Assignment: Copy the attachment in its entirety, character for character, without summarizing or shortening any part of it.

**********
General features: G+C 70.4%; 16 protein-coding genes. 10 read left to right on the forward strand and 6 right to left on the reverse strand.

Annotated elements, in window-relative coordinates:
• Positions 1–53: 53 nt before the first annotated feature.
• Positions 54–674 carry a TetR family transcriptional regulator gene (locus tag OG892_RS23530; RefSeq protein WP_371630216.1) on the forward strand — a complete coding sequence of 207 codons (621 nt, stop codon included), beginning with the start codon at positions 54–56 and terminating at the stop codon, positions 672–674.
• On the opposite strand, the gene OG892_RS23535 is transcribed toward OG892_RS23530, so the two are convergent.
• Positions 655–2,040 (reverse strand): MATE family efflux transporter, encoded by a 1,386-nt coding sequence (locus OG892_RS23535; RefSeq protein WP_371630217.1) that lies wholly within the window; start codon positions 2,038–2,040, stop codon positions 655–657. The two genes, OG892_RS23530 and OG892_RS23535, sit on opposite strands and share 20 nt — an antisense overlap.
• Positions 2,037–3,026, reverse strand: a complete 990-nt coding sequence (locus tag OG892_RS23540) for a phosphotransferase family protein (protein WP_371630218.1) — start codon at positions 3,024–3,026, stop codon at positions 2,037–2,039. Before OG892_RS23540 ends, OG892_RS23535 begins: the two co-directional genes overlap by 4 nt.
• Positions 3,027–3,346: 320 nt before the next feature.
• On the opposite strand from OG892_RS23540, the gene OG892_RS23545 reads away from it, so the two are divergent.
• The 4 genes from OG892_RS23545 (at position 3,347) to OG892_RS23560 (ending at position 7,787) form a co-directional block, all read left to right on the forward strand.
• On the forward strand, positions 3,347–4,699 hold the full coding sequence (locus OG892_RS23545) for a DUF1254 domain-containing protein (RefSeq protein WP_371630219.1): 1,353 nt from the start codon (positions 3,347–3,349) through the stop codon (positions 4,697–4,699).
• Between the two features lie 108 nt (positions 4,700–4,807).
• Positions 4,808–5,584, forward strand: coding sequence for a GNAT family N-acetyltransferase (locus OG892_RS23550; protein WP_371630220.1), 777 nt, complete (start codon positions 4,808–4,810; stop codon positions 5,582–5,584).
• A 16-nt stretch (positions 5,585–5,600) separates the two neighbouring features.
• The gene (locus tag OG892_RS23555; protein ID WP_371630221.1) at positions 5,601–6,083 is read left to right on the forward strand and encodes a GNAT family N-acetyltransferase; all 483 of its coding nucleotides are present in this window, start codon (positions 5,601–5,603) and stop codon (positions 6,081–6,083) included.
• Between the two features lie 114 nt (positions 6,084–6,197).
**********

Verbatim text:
General features: G+C 70.4%; 16 protein-coding genes. 10 read left to right on the forward strand and 6 right to left on the reverse strand.

Annotated elements, in window-relative coordinates:
• Positions 1–53: 53 nt before the first annotated feature.
• Positions 54–674 carry a TetR family transcriptional regulator gene (locus tag OG892_RS23530; RefSeq protein WP_371630216.1) on the forward strand — a complete coding sequence of 207 codons (621 nt, stop codon included), beginning with the start codon at positions 54–56 and terminating at the stop codon, positions 672–674.
• On the opposite strand, the gene OG892_RS23535 is transcribed toward OG892_RS23530, so the two are convergent.
• Positions 655–2,040 (reverse strand): MATE family efflux transporter, encoded by a 1,386-nt coding sequence (locus OG892_RS23535; RefSeq protein WP_371630217.1) that lies wholly within the window; start codon positions 2,038–2,040, stop codon positions 655–657. The two genes, OG892_RS23530 and OG892_RS23535, sit on opposite strands and share 20 nt — an antisense overlap.
• Positions 2,037–3,026, reverse strand: a complete 990-nt coding sequence (locus tag OG892_RS23540) for a phosphotransferase family protein (protein WP_371630218.1) — start codon at positions 3,024–3,026, stop codon at positions 2,037–2,039. Before OG892_RS23540 ends, OG892_RS23535 begins: the two co-directional genes overlap by 4 nt.
• Positions 3,027–3,346: 320 nt before the next feature.
• On the opposite strand from OG892_RS23540, the gene OG892_RS23545 reads away from it, so the two are divergent.
• The 4 genes from OG892_RS23545 (at position 3,347) to OG892_RS23560 (ending at position 7,787) form a co-directional block, all read left to right on the forward strand.
• On the forward strand, positions 3,347–4,699 hold the full coding sequence (locus OG892_RS23545) for a DUF1254 domain-containing protein (RefSeq protein WP_371630219.1): 1,353 nt from the start codon (positions 3,347–3,349) through the stop codon (positions 4,697–4,699).
• Between the two features lie 108 nt (positions 4,700–4,807).
• Positions 4,808–5,584, forward strand: coding sequence for a GNAT family N-acetyltransferase (locus OG892_RS23550; protein WP_371630220.1), 777 nt, complete (start codon positions 4,808–4,810; stop codon positions 5,582–5,584).
• A 16-nt stretch (positions 5,585–5,600) separates the two neighbouring features.
• The gene (locus tag OG892_RS23555; protein ID WP_371630221.1) at positions 5,601–6,083 is read left to right on the forward strand and encodes a GNAT family N-acetyltransferase; all 483 of its coding nucleotides are present in this window, start codon (positions 5,601–5,603) and stop codon (positions 6,081–6,083) included.
• Between the two features lie 114 nt (positions 6,084–6,197).